BISC209/S12: Antibiotics

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Wellesley College-BISC 209 Microbiology -Spring 2012

Antibiotic production

Many microbes secrete antimicrobial compounds to help them compete with other microorganisms for habitat. Some of the bacteria that are common antibiotic producers are the Actinomycetes (including Streptomycetes species), many of the Bacillus species, and the fruiting myxobacteria, to name just a few among many, many antibiotic producing bacteria. You can also test for the opposite: the sensitivity of your soil organisms (or known stock bacteria) to manufactured or secreted antibiotics.

(This testing will take 3 weeks.)
Week 1:
Identify how many potential antibiotic producers you might have. Definitely test any isolates that are likely to be Actinomycetes, Myxobacteria, or Bacillus. It might be wise to test all 4 of your isolates since the soil is the main source of microbes that supply the world's antibiotics. It's possible that you might discover the next great antimicrobial drug and get very rich by selling the patent for your discovery to a drug company. Remember that the discovery of penicillin was completely accidental.

Using aseptic technique, transfer an isolated colony (possible Streptomyces, etc.) that's likely to be an antibiotic producer to a microfuge tube containing 500μL of sterile water. Vortex to mix. Using a sterile swab, dip the swab in the diluted bacteria and make an inoculation (as shown below) down the middle of a plate of nutrient agar. Make a second plate exactly like the first for each isolate to be tested. Label them carefully and incubate the plates for ~1 week at RT.

Week 2
3 fresh cultures of Eschericia coli (Gram negative), Staphylococcus epidermidis (Gram positive) and Micrococcus luteus (Gram positive) grown in nutrient broth.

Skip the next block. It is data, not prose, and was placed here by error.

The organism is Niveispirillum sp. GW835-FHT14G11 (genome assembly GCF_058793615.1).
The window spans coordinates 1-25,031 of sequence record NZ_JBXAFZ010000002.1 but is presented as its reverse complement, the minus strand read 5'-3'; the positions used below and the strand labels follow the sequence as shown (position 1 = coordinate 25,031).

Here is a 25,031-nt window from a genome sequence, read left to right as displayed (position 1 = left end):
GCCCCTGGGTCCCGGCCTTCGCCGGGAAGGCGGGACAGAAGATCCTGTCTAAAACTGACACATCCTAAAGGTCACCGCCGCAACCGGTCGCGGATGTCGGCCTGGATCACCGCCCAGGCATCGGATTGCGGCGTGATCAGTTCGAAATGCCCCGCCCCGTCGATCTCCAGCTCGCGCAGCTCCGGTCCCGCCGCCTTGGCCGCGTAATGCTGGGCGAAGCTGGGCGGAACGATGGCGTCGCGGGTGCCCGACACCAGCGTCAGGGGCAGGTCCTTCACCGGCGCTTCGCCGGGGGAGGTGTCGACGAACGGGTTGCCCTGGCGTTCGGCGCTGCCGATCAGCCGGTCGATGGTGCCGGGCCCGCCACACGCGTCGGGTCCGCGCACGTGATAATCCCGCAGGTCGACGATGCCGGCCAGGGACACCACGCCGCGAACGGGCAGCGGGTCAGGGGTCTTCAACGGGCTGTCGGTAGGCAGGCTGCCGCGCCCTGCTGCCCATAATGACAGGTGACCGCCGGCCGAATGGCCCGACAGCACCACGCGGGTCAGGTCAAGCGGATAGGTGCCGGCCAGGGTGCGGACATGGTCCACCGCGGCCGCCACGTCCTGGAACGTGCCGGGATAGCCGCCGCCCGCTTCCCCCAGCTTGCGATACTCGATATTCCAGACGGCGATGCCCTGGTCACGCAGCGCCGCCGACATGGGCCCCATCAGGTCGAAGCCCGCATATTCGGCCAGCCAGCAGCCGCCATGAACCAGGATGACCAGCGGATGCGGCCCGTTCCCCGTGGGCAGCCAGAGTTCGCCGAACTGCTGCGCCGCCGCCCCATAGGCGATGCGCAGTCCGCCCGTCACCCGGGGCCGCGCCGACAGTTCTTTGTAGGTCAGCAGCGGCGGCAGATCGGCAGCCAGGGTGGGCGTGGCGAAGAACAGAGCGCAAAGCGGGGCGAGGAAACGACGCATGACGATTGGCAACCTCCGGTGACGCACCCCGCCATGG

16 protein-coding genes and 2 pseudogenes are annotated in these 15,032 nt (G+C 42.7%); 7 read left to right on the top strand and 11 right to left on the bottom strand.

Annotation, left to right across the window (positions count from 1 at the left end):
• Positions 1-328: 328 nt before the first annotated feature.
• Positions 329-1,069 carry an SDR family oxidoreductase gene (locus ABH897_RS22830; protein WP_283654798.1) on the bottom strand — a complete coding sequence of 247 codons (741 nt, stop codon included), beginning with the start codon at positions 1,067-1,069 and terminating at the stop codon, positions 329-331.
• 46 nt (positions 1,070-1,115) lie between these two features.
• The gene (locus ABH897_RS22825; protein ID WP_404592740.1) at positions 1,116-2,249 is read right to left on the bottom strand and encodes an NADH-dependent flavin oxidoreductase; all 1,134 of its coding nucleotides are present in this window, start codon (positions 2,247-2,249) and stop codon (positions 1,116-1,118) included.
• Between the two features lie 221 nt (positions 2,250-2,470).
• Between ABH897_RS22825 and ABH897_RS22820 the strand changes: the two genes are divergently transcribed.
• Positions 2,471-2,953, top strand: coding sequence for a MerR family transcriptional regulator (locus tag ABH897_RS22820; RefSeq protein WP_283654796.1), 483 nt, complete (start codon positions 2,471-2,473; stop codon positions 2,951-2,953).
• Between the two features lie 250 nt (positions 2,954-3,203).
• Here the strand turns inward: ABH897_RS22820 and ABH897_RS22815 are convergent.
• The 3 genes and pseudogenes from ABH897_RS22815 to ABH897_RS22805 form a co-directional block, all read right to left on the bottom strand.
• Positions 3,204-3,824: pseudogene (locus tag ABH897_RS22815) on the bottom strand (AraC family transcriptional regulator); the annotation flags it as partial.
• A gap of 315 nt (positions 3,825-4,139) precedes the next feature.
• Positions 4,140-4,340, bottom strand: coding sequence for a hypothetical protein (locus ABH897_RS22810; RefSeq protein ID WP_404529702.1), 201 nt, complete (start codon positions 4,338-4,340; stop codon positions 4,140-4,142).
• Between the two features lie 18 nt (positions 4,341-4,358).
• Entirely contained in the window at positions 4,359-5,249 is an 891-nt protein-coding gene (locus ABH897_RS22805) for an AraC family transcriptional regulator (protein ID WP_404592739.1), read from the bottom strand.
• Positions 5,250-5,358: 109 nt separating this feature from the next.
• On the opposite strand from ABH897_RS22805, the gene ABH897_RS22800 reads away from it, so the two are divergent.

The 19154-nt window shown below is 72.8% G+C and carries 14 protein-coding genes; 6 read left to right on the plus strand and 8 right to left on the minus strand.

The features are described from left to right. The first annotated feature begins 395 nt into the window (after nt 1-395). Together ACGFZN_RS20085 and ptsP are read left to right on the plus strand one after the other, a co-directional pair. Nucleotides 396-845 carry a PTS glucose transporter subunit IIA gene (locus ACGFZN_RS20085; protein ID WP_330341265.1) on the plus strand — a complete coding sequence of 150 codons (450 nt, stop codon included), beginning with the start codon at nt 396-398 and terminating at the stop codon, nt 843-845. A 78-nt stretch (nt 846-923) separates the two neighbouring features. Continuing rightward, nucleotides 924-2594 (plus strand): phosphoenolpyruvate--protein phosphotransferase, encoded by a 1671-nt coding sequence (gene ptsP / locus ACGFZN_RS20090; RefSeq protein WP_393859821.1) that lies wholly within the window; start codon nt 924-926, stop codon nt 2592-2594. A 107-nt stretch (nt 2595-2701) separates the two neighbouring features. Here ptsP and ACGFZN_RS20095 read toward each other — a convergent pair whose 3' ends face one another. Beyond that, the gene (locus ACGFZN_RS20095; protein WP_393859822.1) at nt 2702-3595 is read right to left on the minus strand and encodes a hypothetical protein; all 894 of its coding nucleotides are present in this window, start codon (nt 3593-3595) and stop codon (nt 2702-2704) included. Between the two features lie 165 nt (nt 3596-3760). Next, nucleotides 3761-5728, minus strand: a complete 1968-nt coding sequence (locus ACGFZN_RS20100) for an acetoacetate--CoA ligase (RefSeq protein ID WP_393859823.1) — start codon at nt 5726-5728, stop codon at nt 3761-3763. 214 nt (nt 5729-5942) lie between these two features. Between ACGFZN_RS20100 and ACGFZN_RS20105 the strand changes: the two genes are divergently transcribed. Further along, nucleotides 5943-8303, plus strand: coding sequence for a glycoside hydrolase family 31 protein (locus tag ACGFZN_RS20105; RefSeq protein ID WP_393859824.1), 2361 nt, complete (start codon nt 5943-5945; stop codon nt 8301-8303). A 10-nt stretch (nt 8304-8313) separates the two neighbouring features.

NEED TO MAKE (Optional): If you want to test any of your isolates for sensitivity to an antibiotic producer, start a log phase broth culture in appropriate media so that it will be ready to use in the next lab.


Use the plate(s) from week 1
  • Use a sterile swab and aseptically apply a line of inoculation of each of the provided broth cultures of : E. coli, Micrococcus, and S. epidermidis. as shown below. Draw a line perpendicular to the antibiotic producer's (Streptomyces) inoculation. Be careful not to touch the antibiotic producer's growth. Using the same swabs, inoculate a new NA plate (one plate for all three cultures)by making a line across the plate for E. coli, Micrococcus and S. epidermidis. Incubate this plate along with your test plate. It will serve as a control to make sure that lack of growth is due to antibiotic sensitivity and not to no living cells in the inoculum.
  • Repeat this procedure on another plate using broth cultures made of any of your isolates that you want to test for sensitivity to your antibiotic producers,
  • Label a template in your notebook with which organism is where on each plate.
  • Incubate for another week.

Week 3

  • Examine the plate and look for evidence of inhibition of growth of "test" organisms near the antibiotic producer's midline streak.
  • Draw the results and evaluate whether or not there was evidence that an antibiotic was produced by the organism and, if so, which of the bacteria tested were sensitive to it and to what degree. If you found no inhibition of growth, does that mean that your potential antibiotic producer does not secrete an any antimicrobial compounds? Why or why not?